11.5 Contraception


Contraceptive methods should be chosen based on the preference of the woman and potential medical contra-indications identified through clinical history and examination.

The essential clinical examinations are:
– For hormonal contraception: blood pressure. Oestroprogestogens, also called combined oral contraceptives (COCs), are contra-indicated in women with hypertension (≥ 140/90 mmHg). Progestogen-only injectables are contra-indicated in women with severe hypertension (≥ 160/100 mmHg).
– For an intrauterine device (IUD): speculum and digital vaginal examination. Placement of an IUD is contra-indicated in case of active genital infection. It is performed after the infection has been treated.

In all cases, exclude pregnancy (perform pregnancy test if in doubt).
No laboratory testing is required for prescribing contraceptives.

The effectiveness of contraceptives is measured by the number of unintended pregnancies for every 100 women within the first year of correct regular use of contraception.

Table 11.1 Contraceptive failure rates1
This table shows the effectiveness of contraceptives from most to least effective with typical use.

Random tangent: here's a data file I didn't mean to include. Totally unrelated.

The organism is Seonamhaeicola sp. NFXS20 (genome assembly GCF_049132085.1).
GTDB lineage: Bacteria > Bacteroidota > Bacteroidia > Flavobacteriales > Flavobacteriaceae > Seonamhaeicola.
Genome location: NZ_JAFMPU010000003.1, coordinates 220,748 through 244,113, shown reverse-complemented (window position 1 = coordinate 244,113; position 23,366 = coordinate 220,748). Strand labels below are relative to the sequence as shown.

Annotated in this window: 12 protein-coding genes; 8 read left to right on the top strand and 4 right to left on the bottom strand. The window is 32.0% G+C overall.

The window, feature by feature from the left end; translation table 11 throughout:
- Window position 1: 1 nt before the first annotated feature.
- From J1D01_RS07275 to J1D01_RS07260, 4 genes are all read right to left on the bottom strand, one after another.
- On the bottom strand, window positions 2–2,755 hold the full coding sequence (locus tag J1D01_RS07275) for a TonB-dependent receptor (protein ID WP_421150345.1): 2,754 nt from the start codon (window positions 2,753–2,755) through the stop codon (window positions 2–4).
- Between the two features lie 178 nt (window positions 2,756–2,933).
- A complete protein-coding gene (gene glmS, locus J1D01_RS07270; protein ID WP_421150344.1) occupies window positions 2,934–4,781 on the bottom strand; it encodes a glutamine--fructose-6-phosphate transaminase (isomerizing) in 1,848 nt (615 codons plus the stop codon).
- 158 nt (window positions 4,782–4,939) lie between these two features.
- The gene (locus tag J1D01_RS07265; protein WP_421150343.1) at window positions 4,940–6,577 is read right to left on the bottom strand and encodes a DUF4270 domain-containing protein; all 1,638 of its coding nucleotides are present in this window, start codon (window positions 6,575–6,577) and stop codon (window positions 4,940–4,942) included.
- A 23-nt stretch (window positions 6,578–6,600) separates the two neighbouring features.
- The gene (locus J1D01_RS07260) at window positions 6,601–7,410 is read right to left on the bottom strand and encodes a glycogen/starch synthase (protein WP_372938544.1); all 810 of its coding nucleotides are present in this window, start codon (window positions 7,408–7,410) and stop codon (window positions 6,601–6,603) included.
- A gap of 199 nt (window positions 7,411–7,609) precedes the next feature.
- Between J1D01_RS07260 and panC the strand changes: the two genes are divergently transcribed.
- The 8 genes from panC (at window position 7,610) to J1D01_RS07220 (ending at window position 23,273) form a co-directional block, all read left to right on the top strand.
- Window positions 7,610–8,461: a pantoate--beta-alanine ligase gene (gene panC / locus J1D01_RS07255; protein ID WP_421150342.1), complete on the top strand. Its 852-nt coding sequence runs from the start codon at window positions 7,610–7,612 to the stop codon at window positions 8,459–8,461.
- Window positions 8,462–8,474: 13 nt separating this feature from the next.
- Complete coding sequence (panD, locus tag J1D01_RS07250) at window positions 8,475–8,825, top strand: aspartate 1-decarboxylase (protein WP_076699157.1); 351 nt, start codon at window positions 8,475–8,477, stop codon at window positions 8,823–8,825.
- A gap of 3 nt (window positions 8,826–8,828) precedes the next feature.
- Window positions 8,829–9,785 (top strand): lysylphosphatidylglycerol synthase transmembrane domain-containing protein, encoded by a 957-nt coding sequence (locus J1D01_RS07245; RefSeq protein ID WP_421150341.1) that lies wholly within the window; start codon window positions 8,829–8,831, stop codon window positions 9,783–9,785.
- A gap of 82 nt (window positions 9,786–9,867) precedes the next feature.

Methods

Unintended pregnancies per 100 women

Progestogen implants
Etonogestrel (ETG) or levonorgestrel (LNG)

0.05%

Levonorgestrel IUD (LNG-IUD)

0.2%

Copper IUD (Cu-IUD)

0.8%

Progestogen-only injectable
Medroxyprogesterone (DMPA)

6%

Progestogen-only pills (POP)
Levonorgestrel (LNG) or desogestrel

9%

COC
Ethinylestradiol (EE) + levonorgestrel (LNG)

9%

To make a contraceptive choice, women should be advised and informed about the different methods available and their effectiveness.

11.5.1 Main contraceptive methods

Contraception can be started at any time (according to woman's wishes), as long as it is reasonably certain that she is not pregnant. The woman should be informed that the protection may take a few days and that condoms must be used during this period3.

Additional contraception (condoms) is not required if the method is started:
– With a Cu-IUD.
– Within 5 days of the start of her period if the woman uses a POP or a COC.
– Within 7 days of the start of her period if the woman uses a progestogen implant or a LNG-IUD or a progestogen-only injectable.